Prospective students returning to college after a lengthy layoff can gauge their basic English and math skills beforehand to make sure they’re ready for online classes with a new program designed to find the most qualified and disciplined students for web-based courses.
Test Drive College Online, launched May 5 at no charge, matches applicants with online institutions that best suit their academic goals after the student passes a 20-question College Competency Exam, which includes freshman-level math and English questions that help advisors identify students who aren’t yet ready for higher education.
Once students pass the competency test, they can enroll in a five-week course designed as a test run, letting them understand the demands of web-based classes before they pay tuition and find they can’t handle the workload. If the student completes the course, an advisor helps the student transfer the credits earned during the five-week class and enroll in any one of 200 online programs.
Seventy-five percent of applicants pass the five-week course, and students who fail the class are not allowed to retake it, according to the Test Drive web site.
Todd Zipper, senior vice president of EducationDynamics, Test Drive College Online’s parent company, said the competency test might discourage some applicants from returning to school. But failing the basic exam, he said, also will serve as a warning that web-based classes would not have been a wise investment.
“Online education isn’t necessarily right for everybody,” said Zipper, who designed online curriculum and taught for Kaplan University, which has more than 60,000 online and traditional students. “For those who are discouraged, that’s kind of the point. … This is not something to be taken lightly. Going back to school online is like going on a five-year diet where you don’t lose any weight. People have to be very focused and very disciplined.”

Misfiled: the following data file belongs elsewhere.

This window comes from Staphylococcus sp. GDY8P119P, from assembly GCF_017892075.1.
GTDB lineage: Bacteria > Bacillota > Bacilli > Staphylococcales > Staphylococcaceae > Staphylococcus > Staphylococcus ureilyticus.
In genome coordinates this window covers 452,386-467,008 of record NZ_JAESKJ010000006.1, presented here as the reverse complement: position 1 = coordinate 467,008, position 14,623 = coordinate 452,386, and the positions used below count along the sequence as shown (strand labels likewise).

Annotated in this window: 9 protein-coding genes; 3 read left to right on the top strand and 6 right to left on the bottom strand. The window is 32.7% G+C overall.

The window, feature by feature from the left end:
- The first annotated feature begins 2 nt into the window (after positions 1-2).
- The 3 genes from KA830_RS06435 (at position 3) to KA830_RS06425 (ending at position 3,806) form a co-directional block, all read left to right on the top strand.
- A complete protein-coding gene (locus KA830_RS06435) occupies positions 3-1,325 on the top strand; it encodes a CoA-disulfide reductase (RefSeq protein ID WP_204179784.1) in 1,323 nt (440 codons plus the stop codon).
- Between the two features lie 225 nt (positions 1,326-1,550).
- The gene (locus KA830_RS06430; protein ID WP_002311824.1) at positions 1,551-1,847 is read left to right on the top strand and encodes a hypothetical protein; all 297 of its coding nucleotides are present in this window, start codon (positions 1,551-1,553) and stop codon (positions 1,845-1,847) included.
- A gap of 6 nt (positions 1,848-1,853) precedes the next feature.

The program’s practice courses—English Composition and Introduction to Psychology—are accredited by the American Council on Education, which represents presidents and chancellors from accredited colleges and universities.
Applicants must have a high school diploma or GED, so high school students can’t take the competency exam or test out the program’s online courses. Test Drive students can’t be enrolled in a college or university, and they can’t be in default on a student loan, according to the program’s web site.
Test Drive officials pointed to the program’s predecessor, called Future Scholars, for proof that competency exams help find the most qualified students. Future Scholars who “test drove” online classes had a 25-percent retention rate increase from their first to second semesters. Sixty-seven percent of students pass the program’s competency test, a figure Zipper called “an appropriate number.”
Roger Sago, a Wisconsin IT consultant who passed the Test Drive College Online competency exam in a pilot program last year and is now in his sixth term at Kaplan University, said weeding out students who aren’t ready for online courses will save those students time and money in the long run.